Voice is an important new channel for brands to measure, but not in a silo

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Despite all the advancements we’ve seen in computing, the way consumers interact with their devices and the internet has remained somewhat static. The keyboard gave way to touchscreens, but we’ve consistently relied on touch as the primary interface. This is poised to change in a dramatic way, however, as voice technology — one of the natural forms of human communication — begins to play a major role in a consumer’s life.

The numbers are encouraging: Since last year, online sales of Amazon’s Echo devices and Google Home have grown 39 percent. At the same time, we’ve seen stats showing that 20 percent of mobile queries were made via voice in 2016, with accuracy now at about 95 percent.

As consumer habits change, brands will need to stay ahead of the curve to survive and thrive. If mobile and video are any indication, one thing is for sure: Technology trends that catch on often spread faster than a brand’s ability to effectively address them.

Those that deliver the best experiences early on will have a significant advantage. Consider pizza, for example. If getting delivery is as easy as saying a couple of sentences, it makes that experience much more tempting than one requiring an app or getting onto a computer.

For brands currently experimenting with voice interactions or exploring the possibilities, the key to success lies in data. Those brands that properly capture and analyze customer behavior, while leveraging it to drive action across all channels, will have a significant advantage over the competition.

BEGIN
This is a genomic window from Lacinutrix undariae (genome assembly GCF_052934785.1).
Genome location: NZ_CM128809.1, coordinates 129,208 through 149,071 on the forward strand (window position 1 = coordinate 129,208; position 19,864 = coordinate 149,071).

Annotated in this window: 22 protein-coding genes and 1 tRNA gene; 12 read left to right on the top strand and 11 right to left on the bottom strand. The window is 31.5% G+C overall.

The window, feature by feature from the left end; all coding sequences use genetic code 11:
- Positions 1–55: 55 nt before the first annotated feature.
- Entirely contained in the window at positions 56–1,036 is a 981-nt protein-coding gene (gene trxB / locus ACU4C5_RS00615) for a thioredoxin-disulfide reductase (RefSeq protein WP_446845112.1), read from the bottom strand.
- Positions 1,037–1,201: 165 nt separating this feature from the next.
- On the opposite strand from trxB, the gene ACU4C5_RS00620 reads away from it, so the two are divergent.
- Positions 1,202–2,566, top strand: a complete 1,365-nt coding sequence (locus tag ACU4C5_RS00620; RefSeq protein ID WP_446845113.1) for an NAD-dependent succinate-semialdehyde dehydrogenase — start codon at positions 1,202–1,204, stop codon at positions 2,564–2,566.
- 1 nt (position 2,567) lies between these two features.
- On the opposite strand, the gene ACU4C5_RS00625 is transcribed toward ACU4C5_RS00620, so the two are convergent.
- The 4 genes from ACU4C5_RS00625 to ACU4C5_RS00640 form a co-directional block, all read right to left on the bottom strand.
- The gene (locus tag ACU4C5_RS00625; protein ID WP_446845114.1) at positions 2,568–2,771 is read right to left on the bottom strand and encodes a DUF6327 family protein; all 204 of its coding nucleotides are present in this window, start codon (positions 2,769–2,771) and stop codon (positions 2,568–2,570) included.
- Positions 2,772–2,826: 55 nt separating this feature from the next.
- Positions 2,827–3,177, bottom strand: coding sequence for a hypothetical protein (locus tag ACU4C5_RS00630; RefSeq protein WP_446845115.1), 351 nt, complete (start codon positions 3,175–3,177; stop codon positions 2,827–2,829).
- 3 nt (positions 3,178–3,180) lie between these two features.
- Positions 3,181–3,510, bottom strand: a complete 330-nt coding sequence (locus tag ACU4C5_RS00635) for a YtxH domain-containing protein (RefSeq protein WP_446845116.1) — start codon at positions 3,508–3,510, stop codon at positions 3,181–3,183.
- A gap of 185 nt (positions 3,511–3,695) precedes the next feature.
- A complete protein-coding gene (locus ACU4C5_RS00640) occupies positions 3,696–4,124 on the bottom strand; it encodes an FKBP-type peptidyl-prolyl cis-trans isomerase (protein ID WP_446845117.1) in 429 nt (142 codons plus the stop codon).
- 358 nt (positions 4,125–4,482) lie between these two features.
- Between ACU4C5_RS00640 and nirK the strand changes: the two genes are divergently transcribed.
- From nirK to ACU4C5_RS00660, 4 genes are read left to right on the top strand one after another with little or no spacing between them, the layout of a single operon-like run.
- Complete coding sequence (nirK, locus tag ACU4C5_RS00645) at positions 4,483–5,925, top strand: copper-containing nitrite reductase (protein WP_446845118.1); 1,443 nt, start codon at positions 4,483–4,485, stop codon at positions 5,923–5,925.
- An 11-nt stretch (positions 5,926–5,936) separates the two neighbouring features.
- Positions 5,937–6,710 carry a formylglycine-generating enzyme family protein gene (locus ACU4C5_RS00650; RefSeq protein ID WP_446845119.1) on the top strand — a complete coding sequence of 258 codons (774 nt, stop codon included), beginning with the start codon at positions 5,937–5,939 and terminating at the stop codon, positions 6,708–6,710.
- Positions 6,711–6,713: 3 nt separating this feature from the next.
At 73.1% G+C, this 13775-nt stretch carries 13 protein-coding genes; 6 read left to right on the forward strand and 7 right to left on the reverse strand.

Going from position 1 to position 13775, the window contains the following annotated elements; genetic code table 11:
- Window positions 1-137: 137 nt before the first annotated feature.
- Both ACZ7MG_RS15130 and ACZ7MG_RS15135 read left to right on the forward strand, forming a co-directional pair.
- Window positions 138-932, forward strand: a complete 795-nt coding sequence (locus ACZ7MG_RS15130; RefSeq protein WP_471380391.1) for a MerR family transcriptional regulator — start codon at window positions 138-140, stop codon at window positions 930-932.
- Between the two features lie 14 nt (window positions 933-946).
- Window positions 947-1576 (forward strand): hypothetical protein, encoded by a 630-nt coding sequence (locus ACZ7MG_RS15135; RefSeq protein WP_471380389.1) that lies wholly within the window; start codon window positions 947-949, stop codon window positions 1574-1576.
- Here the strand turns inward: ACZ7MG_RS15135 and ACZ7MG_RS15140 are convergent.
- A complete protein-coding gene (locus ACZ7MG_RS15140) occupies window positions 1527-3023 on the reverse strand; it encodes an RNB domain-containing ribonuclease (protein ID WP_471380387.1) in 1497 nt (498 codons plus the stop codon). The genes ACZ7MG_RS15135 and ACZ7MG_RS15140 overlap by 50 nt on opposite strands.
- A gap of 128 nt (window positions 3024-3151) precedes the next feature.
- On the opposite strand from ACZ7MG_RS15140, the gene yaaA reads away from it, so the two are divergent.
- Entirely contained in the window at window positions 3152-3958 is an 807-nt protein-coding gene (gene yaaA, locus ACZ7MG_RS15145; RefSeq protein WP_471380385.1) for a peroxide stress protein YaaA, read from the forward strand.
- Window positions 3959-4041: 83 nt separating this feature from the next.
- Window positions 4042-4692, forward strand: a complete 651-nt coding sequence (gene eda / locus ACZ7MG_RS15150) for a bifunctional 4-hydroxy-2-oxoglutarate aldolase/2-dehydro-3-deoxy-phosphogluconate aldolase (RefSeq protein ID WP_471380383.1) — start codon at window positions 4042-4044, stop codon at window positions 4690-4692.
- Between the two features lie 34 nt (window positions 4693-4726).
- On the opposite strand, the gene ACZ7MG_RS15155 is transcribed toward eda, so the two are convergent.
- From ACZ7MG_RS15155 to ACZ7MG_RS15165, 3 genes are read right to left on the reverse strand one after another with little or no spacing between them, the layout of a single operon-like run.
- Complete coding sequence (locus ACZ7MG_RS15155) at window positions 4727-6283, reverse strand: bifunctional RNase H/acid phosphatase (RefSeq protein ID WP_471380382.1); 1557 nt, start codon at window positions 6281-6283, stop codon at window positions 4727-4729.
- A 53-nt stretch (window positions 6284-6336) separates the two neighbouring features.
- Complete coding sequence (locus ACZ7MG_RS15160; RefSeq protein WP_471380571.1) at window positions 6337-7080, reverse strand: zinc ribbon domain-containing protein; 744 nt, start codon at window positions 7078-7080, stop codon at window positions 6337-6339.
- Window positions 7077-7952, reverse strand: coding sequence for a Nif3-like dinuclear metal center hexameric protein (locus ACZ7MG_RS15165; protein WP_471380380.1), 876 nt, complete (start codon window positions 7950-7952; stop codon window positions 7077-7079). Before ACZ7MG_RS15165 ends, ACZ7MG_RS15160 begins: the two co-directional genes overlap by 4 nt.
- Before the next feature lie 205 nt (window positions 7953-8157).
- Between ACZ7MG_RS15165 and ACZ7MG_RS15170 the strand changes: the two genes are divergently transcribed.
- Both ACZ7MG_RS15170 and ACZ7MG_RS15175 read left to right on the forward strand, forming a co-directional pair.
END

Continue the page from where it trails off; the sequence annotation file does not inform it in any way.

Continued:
Here are a few guiding principles to keep in mind:

Voice data is inherently more complex

Organizations accustomed to measuring things like clicks and visits will have to reorient their thinking and make sure the proper measurement framework is created. Voice data may appear unwieldy and unpredictable, but it can still be broken down and quantified:

  • Intent and parameter: Voice interactions can be broken down into intent (“show me the cheapest flight”) and parameter (“to Los Angeles in August”), providing a baseline into customer behavior.
  • Error rate: Given that voice technology is still maturing, creating an “error rate” metric will let you see where users are hitting roadblocks.
  • Pathing: Because of the importance of great omnichannel experiences (we discuss this in more detail later), the idea of pathing allows brands to see what users (tied to a specific ID) do following voice interactions.
  • Other metrics to capture: For a full view on how customers are engaging via voice, other data points to capture include session length and frequency of usage. Additionally, there are more macro-level stats regarding the number of users and sessions that can be tracked to determine which skills are getting the most attention.

Voice data has limited value on its own

One of the biggest challenges facing brands is how they can engage customers as people and not devices or channels. The best desktop experience can’t make up for a poor mobile experience, and customer loyalty will suffer as a result.